[Hint: the young woman’s ear is the old woman’s eye. The young woman’s neck is the old woman’s chin. How are you seeing it now?...]
The way my grandfather saw the world is a vivid memory for me. He had a way of seeing through the lens of particular traumatic experiences. He remembered how a rich Christian farmer exploited him as an 8-year-old child laborer in the Netherlands in the early 1900s. This farmer, an elder in the church, did not see this child’s hunger, even as the boy stole and ate raw eggs from the chicken coop.
My grandfather also remembered how, years later, he got sick during the depression and the bank took his house for the $3500 he and my grandmother owed and no one from my grandmother’s church helped them.
The way my grandfather saw Christians and the church and the world was deeply influenced by these experiences and his lens influenced me to try to make a difference in this world in the name of my faith.
My journey with World Renew has been about my desire to make a difference in this world through the lens of my faith.
Selecting new World Renew workers is one of the challenges and joys of my work as the Asia team leader. In that process we pose this question to job applicants: “Worldview can hold people in poverty. Share how you see this, and how you would help free people from worldview beliefs that perpetuate poverty."
A recent job opening brought applicants from at least eight different nationalities and I was enriched by their ways of seeing, specifically how they see worldview as it relates to overcoming poverty. Here are a few of their replies, slightly paraphrased:
- There are two types of poverty: mind poverty and stomach poverty. Addressing stomach poverty is the temporary solution, but we have to address mind poverty by using Christian education.
- The poverty in the world is caused by greed, corruption, and by our daily indifference to the weak, vulnerable, and to our brother. The poverty is not only material; it is lack of hope, dignity, decent work, compassion, hope, and charity—our Christian values. We all have the duty not to leave even one behind.
- If you are stuck in poverty you might see the world as a brutal place; you might try just about anything to get ahead. You might steal or lie. You might give in to hopeless fatalism. But that’s not the Bible message—that people are created in God’s image and that our world belongs to God!
- We must be aware that poverty is not always a result of individual failure. Today millions go to bed not knowing about what tomorrow holds because of lack of hope, isolation, and not being aware of self-strength that comes from God.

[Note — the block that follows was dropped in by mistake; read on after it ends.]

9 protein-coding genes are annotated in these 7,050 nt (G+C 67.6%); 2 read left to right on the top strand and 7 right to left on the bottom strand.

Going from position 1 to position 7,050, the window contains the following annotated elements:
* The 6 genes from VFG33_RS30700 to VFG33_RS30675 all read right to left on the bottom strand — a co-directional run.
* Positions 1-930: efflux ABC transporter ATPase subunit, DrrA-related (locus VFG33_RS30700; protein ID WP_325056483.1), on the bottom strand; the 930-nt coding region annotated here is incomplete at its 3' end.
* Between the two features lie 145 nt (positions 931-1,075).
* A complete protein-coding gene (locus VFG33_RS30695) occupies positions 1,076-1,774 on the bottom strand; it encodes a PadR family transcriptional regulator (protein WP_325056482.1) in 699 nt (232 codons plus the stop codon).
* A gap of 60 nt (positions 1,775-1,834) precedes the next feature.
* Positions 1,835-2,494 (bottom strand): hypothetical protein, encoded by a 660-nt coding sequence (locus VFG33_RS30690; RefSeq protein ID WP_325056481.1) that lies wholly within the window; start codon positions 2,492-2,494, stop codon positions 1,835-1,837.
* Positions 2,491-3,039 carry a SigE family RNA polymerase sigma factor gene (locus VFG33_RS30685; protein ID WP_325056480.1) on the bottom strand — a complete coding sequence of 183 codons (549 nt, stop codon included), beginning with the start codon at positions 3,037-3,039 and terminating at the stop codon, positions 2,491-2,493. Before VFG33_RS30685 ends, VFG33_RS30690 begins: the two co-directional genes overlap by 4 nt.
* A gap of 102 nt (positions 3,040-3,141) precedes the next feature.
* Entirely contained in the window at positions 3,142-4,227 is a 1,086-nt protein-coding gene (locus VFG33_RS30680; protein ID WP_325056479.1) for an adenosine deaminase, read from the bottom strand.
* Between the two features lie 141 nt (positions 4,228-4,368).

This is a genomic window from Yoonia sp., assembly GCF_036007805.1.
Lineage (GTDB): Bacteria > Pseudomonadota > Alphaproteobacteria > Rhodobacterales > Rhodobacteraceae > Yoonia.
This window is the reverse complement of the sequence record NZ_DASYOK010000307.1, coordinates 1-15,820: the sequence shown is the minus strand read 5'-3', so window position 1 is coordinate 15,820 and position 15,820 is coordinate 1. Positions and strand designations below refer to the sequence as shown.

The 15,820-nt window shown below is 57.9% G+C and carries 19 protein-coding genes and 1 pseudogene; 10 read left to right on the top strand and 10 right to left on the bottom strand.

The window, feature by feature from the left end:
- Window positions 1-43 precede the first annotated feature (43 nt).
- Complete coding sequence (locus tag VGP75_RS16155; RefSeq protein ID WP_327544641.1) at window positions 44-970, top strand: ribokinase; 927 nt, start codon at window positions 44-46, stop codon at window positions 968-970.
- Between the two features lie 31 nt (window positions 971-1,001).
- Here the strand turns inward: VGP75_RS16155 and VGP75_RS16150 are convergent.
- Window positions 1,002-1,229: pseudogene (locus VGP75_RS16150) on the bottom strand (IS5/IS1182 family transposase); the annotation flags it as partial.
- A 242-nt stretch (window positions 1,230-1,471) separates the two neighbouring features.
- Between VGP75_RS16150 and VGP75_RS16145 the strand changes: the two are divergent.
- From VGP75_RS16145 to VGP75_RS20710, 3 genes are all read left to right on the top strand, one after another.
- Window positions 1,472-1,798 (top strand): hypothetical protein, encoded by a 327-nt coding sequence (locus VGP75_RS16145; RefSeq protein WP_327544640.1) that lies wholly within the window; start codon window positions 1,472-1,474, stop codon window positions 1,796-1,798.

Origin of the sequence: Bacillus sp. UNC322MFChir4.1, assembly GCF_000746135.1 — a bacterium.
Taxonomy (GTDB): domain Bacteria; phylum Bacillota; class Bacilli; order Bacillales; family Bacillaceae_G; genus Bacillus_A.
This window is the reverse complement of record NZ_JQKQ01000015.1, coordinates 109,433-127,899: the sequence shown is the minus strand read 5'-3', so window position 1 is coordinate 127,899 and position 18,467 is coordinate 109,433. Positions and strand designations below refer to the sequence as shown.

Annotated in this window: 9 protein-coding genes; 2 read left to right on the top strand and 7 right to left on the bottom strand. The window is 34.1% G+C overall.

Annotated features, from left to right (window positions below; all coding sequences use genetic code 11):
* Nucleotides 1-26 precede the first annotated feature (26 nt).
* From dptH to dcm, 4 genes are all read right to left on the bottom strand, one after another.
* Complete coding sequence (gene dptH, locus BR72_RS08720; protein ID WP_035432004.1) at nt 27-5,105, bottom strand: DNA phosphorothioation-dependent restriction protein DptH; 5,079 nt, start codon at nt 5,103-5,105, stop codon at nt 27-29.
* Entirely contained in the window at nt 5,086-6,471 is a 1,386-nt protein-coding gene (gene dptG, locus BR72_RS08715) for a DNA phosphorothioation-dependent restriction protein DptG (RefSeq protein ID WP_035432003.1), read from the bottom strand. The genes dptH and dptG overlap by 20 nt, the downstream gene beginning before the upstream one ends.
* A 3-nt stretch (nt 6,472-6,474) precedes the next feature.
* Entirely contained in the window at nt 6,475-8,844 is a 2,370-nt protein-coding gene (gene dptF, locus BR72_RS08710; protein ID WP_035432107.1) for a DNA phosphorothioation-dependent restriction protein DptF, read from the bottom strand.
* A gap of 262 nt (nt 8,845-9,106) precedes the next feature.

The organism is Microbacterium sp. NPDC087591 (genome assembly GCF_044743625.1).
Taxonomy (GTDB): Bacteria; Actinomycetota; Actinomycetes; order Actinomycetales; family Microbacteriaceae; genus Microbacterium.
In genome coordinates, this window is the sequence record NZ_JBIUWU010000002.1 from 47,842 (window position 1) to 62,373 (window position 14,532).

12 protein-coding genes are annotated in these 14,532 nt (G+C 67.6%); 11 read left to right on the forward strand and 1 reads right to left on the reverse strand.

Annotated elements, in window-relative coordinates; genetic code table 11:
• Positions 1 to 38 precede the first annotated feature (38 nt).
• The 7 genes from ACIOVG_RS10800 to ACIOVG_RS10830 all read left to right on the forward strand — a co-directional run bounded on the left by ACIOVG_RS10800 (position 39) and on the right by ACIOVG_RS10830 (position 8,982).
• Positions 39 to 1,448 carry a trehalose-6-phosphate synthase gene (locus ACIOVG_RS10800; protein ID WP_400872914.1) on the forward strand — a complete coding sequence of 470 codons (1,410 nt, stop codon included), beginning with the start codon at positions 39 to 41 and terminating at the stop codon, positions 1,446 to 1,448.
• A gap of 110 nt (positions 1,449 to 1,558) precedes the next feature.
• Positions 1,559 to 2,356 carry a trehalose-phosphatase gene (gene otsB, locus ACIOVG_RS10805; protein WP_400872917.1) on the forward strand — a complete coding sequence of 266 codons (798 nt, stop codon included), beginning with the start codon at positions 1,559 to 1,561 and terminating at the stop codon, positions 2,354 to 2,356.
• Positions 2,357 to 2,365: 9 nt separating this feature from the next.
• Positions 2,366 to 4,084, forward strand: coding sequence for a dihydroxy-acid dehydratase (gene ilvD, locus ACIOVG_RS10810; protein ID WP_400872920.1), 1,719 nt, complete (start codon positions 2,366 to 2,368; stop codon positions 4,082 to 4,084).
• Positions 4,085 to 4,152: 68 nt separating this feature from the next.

- Worldview affects poverty through the conditioning mindset of the powerful—that money economy is what is important in the world.
- I believe that a fatalist view on life, where a lack of personal agency is often felt, often leads people to live a life with blinders on. This can mean blind adherence to what the culture says and can enmesh people in poor health and unjust societal systems.
- Not many are willing to fight for and change the attitudes and cultural norms that contribute to the injustices. Jesus challenged the injustices, the lack of care for the poor, and the structures that allowed the poor to be abused. He came to preach good news to the poor.
- Worldview is the grid by which we evaluate all of reality. Poverty is a mindset or worldview problem more than an economic problem. When people are poor they don’t have a full sense of their human dignity. Then, they let themselves be exploited by the rich and powerful, to accept that the rich have the right to be their leaders, and that it is fine for a rich country to take the resources of a poor country….that the poor deserve to be in jail when they commit a crime, while the rich deserve to be pardoned.
In my own understanding, both rich and poor tell themselves lies. For the rich, one of the lies can be “I deserve what I have because I have worked hard for it.” This seems to me to forget that everything is a gift from God. For the poor, it can often be the lie of “I was fated to be poor,” or, “It’s God’s will.” For my grandfather, I think the poverty of his worldview also included the inability to forgive and his belief that “You had better take care of yourself, because nobody else will.”
It’s our privilege at World Renew to bring the good, Biblical news of God’s Kingdom justice, of God’s Kingdom abundance, and of God’s forgiveness in Christ to all.